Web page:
Reading · Teaching · Writing

In Defense of Form in Poetry

Confession: I love sonnets. I love villanelles. I love heroic couplets.

I love words that have been wrought, not just lined up. I love rhyme, alliteration, and meter. Especially meter. That’s where the music lives.

Not that I don’t love free verse. I do. Not that I don’t love prose fiction. Of course I do. But I adore the extra intensity delivered by metrical verse, and I relish the extra engagement it takes both to read it and to write it.

Today I’m thinking about sonnets. Generally speaking, a sonnet is fourteen lines of iambic pentameter. Iambic pentameter, the marching, grave meter of ten syllables in an alternating pattern of weak/strong, weak/strong, weak/strong (five times, so pentameter) is the favored form for serious verse in English since the time of Chaucer. As an “iamb” is two syllables, a weak one followed by a stressed one, like ‘about’ or ‘before’ or ‘Denise,’ a line of iambic pentameter can feel as regular as a drumbeat: “My mistress’ eyes are nothing like the sun.”

Sonnets come in two varieties: the English or Shakespearean and the Italian or Petrarchan. Shakespearean sonnets, made famous by his prodigious ability and volume, divide the fourteen lines in to three quatrains and a couplet. These stanzas are often bound by rhyme, and the couplet at the end feels like a punchline or a conclusion the poem has been building up to with each stanza adding a different facet. It’s the “five paragraph essay” of the poetry world, and the thesis is the couplet at the end.

Italian sonnets work differently. Divided in to two stanzas of eight and six lines (an octet and a sestet), they lend themselves to different content. The first, longer stanza often sets a scene or makes a statement, and then the second, shorter one responds in some way—sometimes showing the flaw in the first image, or its faulty reasoning, or maybe just digging deeper in to it—questioning, exploring, or reflecting. This type of sonnet feels more like a debate than an essay, with the first position of the octet countered in the sestet.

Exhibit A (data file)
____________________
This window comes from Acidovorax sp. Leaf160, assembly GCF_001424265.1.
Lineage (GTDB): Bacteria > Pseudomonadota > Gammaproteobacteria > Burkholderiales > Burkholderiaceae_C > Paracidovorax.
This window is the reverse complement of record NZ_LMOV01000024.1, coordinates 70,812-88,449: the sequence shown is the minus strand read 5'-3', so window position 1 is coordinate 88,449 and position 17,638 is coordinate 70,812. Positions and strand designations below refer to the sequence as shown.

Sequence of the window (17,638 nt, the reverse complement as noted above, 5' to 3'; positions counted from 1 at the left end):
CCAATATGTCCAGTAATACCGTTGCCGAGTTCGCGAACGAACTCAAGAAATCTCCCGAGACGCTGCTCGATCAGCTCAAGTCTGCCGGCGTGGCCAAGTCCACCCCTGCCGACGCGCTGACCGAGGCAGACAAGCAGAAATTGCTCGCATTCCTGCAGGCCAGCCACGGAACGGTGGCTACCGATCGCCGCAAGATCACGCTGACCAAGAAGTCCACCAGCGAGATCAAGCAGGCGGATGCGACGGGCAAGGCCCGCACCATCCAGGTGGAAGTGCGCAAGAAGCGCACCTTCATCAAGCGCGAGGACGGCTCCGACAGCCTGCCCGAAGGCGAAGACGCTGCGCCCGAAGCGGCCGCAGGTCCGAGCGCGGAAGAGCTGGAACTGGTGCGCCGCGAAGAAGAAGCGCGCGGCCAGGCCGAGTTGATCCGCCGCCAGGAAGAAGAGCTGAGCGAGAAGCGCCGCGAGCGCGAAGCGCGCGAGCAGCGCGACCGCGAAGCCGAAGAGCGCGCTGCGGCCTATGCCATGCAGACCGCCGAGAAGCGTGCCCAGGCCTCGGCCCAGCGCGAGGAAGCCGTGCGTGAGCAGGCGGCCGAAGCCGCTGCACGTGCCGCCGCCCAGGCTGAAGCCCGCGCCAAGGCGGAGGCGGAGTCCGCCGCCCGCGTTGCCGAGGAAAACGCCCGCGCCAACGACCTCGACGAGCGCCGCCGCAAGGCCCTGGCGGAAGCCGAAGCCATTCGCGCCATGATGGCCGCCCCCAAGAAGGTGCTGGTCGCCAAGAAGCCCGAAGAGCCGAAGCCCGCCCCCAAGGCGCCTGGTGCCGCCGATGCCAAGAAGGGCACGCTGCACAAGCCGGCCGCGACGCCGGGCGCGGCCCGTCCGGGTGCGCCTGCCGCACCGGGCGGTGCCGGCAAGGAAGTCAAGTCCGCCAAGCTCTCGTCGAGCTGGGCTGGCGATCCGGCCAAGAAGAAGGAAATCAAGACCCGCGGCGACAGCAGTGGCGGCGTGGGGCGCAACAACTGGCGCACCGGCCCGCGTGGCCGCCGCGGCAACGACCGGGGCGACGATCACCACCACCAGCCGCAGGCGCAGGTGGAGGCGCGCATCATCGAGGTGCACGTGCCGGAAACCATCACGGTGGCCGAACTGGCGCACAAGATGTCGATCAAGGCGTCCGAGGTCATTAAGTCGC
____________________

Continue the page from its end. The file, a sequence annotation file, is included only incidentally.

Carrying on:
So it’s a little form. You can read them quickly or linger over their construction. But they pack a big punch. They have to. They don’t have the space of a novel or even a ballad—just fourteen lines in which to make you sigh or wonder or weep.

Here’s one for the road. Christina Rossetti’s vision of an artist’s model. Enjoy.

“In an Artist’s Studio”

One face looks out from all his canvases,
One selfsame figure sits or walks or leans:
We found her hidden just behind those screens,
That mirror gave back all her loveliness.
A queen in opal or in ruby dress,
A nameless girl in freshest summer-greens,
A saint, an angel–every canvas means
The same one meaning, neither more or less.
He feeds upon her face by day and night,
And she with true kind eyes looks back on him,
Fair as the moon and joyful as the light:
Not wan with waiting, not with sorrow dim;
Not as she is, but was when hope shone bright;
Not as she is, but as she fills his dream.

Color palette with brushes in studio from iStock

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